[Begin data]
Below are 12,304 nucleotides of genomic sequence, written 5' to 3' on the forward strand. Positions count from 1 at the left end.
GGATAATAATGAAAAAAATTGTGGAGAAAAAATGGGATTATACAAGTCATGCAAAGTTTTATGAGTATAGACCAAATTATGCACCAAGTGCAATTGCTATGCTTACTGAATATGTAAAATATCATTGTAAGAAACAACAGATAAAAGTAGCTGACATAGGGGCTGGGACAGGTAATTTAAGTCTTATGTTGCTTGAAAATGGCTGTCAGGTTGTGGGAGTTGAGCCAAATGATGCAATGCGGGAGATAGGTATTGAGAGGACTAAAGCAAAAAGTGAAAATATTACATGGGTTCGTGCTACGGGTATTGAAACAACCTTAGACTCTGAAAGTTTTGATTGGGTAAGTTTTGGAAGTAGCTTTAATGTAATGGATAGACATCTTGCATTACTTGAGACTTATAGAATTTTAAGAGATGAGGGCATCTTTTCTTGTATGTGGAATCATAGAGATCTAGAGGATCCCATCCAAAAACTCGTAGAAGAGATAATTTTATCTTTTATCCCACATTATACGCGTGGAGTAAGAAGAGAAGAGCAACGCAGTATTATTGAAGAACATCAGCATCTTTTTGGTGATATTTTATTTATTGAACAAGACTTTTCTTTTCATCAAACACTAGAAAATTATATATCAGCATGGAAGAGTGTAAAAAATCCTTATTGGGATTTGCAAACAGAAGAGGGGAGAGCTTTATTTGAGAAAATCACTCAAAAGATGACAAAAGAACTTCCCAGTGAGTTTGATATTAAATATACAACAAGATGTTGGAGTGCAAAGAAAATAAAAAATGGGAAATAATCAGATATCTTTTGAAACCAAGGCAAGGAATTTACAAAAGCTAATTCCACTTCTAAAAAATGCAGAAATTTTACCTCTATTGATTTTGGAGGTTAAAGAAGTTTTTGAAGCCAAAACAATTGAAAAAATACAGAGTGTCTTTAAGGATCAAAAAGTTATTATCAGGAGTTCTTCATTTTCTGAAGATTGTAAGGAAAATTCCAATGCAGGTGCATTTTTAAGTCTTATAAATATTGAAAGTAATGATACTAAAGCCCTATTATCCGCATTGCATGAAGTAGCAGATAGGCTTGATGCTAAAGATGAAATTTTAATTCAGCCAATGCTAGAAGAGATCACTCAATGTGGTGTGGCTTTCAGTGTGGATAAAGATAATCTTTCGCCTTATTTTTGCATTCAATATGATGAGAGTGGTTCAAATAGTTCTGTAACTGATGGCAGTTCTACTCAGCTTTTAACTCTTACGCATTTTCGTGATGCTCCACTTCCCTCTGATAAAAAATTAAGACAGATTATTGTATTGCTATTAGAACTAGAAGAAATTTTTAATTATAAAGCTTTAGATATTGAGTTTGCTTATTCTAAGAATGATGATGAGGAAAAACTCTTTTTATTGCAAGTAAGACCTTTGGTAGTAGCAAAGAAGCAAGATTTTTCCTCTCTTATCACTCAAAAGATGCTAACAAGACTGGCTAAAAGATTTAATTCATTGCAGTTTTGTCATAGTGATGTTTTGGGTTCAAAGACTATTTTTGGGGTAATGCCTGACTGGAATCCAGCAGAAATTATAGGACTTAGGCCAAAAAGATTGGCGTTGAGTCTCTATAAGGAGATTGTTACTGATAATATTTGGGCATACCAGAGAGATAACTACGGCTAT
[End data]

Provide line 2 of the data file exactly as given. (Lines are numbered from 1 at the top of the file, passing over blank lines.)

GGATAATAATGAAAAAAATTGTGGAGAAAAAATGGGATTATACAAGTCATGCAAAGTTTTATGAGTATAGACCAAATTATGCACCAAGTGCAATTGCTATGCTTACTGAATATGTAAAATATCATTGTAAGAAACAACAGATAAAAGTAGCTGACATAGGGGCTGGGACAGGTAATTTAAGTCTTATGTTGCTTGAAAATGGCTGTCAGGTTGTGGGAGTTGAGCCAAATGATGCAATGCGGGAGATAGGTATTGAGAGGACTAAAGCAAAAAGTGAAAATATTACATGGGTTCGTGCTACGGGTATTGAAACAACCTTAGACTCTGAAAGTTTTGATTGGGTAAGTTTTGGAAGTAGCTTTAATGTAATGGATAGACATCTTGCATTACTTGAGACTTATAGAATTTTAAGAGATGAGGGCATCTTTTCTTGTATGTGGAATCATAGAGATCTAGAGGATCCCATCCAAAAACTCGTAGAAGAGATAATTTTATCTTTTATCCCACATTATACGCGTGGAGTAAGAAGAGAAGAGCAACGCAGTATTATTGAAGAACATCAGCATCTTTTTGGTGATATTTTATTTATTGAACAAGACTTTTCTTTTCATCAAACACTAGAAAATTATATATCAGCATGGAAGAGTGTAAAAAATCCTTATTGGGATTTGCAAACAGAAGAGGGGAGAGCTTTATTTGAGAAAATCACTCAAAAGATGACAAAAGAACTTCCCAGTGAGTTTGATATTAAATATACAACAAGATGTTGGAGTGCAAAGAAAATAAAAAATGGGAAATAATCAGATATCTTTTGAAACCAAGGCAAGGAATTTACAAAAGCTAATTCCACTTCTAAAAAATGCAGAAATTTTACCTCTATTGATTTTGGAGGTTAAAGAAGTTTTTGAAGCCAAAACAATTGAAAAAATACAGAGTGTCTTTAAGGATCAAAAAGTTATTATCAGGAGTTCTTCATTTTCTGAAGATTGTAAGGAAAATTCCAATGCAGGTGCATTTTTAAGTCTTATAAATATTGAAAGTAATGATACTAAAGCCCTATTATCCGCATTGCATGAAGTAGCAGATAGGCTTGATGCTAAAGATGAAATTTTAATTCAGCCAATGCTAGAAGAGATCACTCAATGTGGTGTGGCTTTCAGTGTGGATAAAGATAATCTTTCGCCTTATTTTTGCATTCAATATGATGAGAGTGGTTCAAATAGTTCTGTAACTGATGGCAGTTCTACTCAGCTTTTAACTCTTACGCATTTTCGTGATGCTCCACTTCCCTCTGATAAAAAATTAAGACAGATTATTGTATTGCTATTAGAACTAGAAGAAATTTTTAATTATAAAGCTTTAGATATTGAGTTTGCTTATTCTAAGAATGATGATGAGGAAAAACTCTTTTTATTGCAAGTAAGACCTTTGGTAGTAGCAAAGAAGCAAGATTTTTCCTCTCTTATCACTCAAAAGATGCTAACAAGACTGGCTAAAAGATTTAATTCATTGCAGTTTTGTCATAGTGATGTTTTGGGTTCAAAGACTATTTTTGGGGTAATGCCTGACTGGAATCCAGCAGAAATTATAGGACTTAGGCCAAAAAGATTGGCGTTGAGTCTCTATAAGGAGATTGTTACTGATAATATTTGGGCATACCAGAGAGATAACTACGGCTAT